Being a feminist sports fan is complicated. Athletes are talented artists and teams can build community and confidence. But sports culture has many dark sides: violence, homophobia, greed. On this episode, we talk with feminist fans of football, tennis, soccer, and basketball about what keeps them watching and how they’re working to change sports for the better. The great Jessica Luther joins us to discuss how she remains a football fan while working on a book about sexual assault in college football programs. Steph Yang talks about how women’s soccer has become a positive place for LGBTQ players and fans, despite the rampant homophobia seen in other sports. Amy Lam expounds on NBA players taking stands for social justice issues—while owners who would prefer they remain silent. Veronica Arreola encourages us all to attend at least one women’s sporting event this year. Plus: Applause for Serena Williams, superstition about the Cubs, and a tale of a high school football player who became a cheerleader. 

Backtalk: Jemele Is Not Wrong & the Emmys

This week, Dahlia and Amy talk about the very factual statement: Donald Trump is a white supremacist, as tweeted by sports journalist and truth-teller Jemele Hill, and the highs and lows of this year’s Emmys. Last week, Trump supporters were in an uproar over Hill’s tweets calling Trump out for exactly who is and the White House did not take kindly to it—Sarah Huckabee Sanders remarked that Hill should lose her job over the tweets! Then they celebrate some of the great Emmy wins and groan about the Sean Spicer cameo no one asked for.

Popaganda: Goodbye for Now!

Big bittersweet news! Host Sarah Mirk is leaving Popaganda, though the show will begin again with new episodes in 2018. Bitch Media Editorial Director Lisa Factora-Borchers talks with Sarah about her favorite memories over her four years hosting the show and what’s next for her work-wise. 

Backtalk Goes Back to School

This week, Dahlia and Amy go back to school! They talk about some of their fave school memories like Dahlia and chicken mummies (!!), and Amy and wearing her first-day-of-school clothes for all the days of the week. And they dig into some of their favorite pop culture that helped them get through school. Dahlia was a baby riot goth who loved bands like Jack off Jill and telenovelas on Univision. Amy can’t stop talking about the 90’s teen drama, My So Called Life. Then they discuss the Trump administrations latest attack on equity by investigation alleged race-based discrimination due to affirmation action in university admissions.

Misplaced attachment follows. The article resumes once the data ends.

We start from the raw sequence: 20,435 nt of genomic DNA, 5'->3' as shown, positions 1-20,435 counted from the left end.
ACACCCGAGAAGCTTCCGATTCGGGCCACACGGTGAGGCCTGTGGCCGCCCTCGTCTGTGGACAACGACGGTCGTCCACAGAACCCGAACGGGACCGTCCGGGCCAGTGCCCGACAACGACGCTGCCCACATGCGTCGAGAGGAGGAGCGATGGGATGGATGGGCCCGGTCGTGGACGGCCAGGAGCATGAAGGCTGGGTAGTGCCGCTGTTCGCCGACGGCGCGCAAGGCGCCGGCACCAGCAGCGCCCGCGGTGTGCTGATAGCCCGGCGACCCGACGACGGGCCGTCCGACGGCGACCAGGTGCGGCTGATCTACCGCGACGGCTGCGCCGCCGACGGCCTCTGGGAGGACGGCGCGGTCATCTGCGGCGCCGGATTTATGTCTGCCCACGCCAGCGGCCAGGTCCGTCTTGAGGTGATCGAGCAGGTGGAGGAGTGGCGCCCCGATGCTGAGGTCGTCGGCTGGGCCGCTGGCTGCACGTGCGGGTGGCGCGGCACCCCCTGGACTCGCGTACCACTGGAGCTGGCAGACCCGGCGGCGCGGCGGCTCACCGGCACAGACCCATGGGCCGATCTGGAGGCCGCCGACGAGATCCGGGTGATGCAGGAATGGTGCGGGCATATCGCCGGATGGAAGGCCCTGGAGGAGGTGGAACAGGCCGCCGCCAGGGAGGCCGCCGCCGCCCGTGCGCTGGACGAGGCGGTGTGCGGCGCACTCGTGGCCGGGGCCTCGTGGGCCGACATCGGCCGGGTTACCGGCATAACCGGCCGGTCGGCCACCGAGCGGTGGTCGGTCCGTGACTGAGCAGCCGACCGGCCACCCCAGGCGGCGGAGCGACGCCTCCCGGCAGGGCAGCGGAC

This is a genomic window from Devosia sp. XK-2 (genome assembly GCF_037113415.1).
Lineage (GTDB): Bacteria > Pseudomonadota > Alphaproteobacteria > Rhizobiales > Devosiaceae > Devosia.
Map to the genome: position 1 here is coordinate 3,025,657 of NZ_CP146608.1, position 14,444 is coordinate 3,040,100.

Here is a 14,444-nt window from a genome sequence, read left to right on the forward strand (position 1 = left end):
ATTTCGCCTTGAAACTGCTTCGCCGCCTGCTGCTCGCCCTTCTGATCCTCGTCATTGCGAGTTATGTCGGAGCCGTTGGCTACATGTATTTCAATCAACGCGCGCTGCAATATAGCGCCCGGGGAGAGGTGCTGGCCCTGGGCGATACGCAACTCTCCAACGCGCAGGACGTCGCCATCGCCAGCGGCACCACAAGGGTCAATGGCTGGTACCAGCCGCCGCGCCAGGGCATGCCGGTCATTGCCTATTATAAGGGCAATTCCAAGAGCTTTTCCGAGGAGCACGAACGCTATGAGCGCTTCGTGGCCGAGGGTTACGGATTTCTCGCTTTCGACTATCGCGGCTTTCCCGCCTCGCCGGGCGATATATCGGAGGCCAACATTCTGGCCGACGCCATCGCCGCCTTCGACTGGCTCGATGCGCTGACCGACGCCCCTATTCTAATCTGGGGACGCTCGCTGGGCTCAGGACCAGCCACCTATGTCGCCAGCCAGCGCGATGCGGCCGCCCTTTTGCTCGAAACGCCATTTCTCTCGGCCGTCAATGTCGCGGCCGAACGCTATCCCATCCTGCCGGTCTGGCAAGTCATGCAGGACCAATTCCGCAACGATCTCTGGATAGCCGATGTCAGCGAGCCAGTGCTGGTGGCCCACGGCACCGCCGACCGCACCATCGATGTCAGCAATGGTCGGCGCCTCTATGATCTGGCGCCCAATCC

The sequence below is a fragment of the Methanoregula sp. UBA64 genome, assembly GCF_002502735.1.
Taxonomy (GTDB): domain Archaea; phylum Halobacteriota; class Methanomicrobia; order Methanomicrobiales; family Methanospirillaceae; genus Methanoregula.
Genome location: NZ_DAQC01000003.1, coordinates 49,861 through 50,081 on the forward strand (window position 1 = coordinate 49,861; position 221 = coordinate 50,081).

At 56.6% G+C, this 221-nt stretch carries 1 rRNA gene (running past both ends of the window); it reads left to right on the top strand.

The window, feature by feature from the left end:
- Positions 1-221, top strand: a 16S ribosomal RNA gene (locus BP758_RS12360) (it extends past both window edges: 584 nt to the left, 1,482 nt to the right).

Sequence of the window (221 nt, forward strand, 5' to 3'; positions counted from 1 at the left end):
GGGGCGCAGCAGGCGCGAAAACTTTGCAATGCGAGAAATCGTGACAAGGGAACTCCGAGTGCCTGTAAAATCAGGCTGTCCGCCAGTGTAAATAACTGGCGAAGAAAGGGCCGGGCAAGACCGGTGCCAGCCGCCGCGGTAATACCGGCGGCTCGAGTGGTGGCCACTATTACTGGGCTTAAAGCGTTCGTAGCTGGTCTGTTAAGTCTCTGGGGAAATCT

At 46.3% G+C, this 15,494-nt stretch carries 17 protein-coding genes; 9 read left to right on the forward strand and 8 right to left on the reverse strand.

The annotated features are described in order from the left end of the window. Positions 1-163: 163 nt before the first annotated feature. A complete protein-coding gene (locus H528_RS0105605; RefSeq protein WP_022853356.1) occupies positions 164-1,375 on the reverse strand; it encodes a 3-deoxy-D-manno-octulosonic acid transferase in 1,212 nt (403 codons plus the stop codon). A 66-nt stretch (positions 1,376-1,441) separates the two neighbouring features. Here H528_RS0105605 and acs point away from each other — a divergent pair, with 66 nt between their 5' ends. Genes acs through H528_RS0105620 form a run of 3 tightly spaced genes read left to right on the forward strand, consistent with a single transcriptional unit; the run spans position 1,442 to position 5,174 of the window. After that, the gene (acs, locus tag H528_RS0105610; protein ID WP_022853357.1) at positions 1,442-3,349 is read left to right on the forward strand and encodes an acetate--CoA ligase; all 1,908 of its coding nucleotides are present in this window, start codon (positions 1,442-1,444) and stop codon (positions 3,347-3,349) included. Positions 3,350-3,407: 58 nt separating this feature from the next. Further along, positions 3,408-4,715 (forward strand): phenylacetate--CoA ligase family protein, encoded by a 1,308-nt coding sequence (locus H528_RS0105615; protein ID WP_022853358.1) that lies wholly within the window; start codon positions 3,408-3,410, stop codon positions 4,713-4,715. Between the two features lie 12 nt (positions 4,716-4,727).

Backtalk: Trump & Tina Fey Respond to Charlottesville

This week, Dahlia and Amy dive into the two of the most awful and inadequate responses to the white supremacist rally in Charlottesville, Virginia. Beginning with Trump’s comments that there was “blame on both sides” when violence erupted at the “Unite the Right” rally last week, resulting in the murder of Heather Heyer when a white supremacist plowed his car into a group of counter-protestors. Then they discuss Tina Fey’s latest segment on a special SNL Weekend Update where she suggests fighting white supremacy by eating sheet cake. Really. But not all hope is lost, especially when people left the sheet cake at home and hit the streets to show up against white supremacists, like in Boston when a massive group of counter protestors greatly outnumbered the alt-right rally.  

Popaganda: Food Writing

Even though it’s one of our basic human needs, food isn’t simple or straightforward. What we eat ties into our upbringing, our culture, and our values. Food is a deep reflection of our identity. That’s what we’re talking about on today’s show: the personal politics of food. The food we consume intersects with big issues around race, gender, class, and history. We talk with three food writers about the unequal economics of the food industry and how we can all be better, respectful food lovers. Soleil Ho joins us to talk about food and cultural appropriation—a topic she often discusses on the Racist Sandwich podcast and recently covered for travel platform On She Goes—and about not catering to white tastes as the chef of her new restaurant, Bonito Kitchen. We talk with food writer and A Hungry Society founder Korsha Wilson (who got her start in restaurants as an Olive Garden “breadstick girl”!) about her recent article, “Dear White Chefs: Stop Talking and Start Listening.” If you ever heard someone gush about how “Filipino food is so hot right now,” then you’ll appreciate Thrillist editor Khushbu Shah’s take on the problems with declaring an entire cultural cuisine to be an up-and-coming trend.